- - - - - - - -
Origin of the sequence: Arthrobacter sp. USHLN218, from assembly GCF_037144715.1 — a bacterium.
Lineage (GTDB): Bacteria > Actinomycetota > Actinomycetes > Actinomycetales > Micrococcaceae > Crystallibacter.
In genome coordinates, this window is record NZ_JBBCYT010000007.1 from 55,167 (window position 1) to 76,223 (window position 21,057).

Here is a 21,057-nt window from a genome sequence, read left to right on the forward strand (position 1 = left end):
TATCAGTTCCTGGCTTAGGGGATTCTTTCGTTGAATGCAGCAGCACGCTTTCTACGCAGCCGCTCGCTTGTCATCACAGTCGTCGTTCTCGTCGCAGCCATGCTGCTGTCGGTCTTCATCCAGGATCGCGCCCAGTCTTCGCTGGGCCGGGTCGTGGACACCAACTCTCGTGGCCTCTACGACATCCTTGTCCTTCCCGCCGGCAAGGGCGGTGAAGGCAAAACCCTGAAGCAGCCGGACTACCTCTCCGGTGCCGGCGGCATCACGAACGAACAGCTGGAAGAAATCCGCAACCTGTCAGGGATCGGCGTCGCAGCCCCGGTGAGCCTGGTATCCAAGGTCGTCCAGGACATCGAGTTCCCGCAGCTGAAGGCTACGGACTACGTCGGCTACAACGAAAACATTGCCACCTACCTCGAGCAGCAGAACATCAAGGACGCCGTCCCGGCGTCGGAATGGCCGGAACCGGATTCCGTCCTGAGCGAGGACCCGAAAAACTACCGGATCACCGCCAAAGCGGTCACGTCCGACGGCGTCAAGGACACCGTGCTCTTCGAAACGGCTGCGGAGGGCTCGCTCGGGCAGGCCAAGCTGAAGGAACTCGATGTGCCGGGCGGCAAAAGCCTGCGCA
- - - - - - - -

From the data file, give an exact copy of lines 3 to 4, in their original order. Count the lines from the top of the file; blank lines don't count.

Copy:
In genome coordinates, this window is record NZ_JBBCYT010000007.1 from 55,167 (window position 1) to 76,223 (window position 21,057).

Here is a 21,057-nt window from a genome sequence, read left to right on the forward strand (position 1 = left end):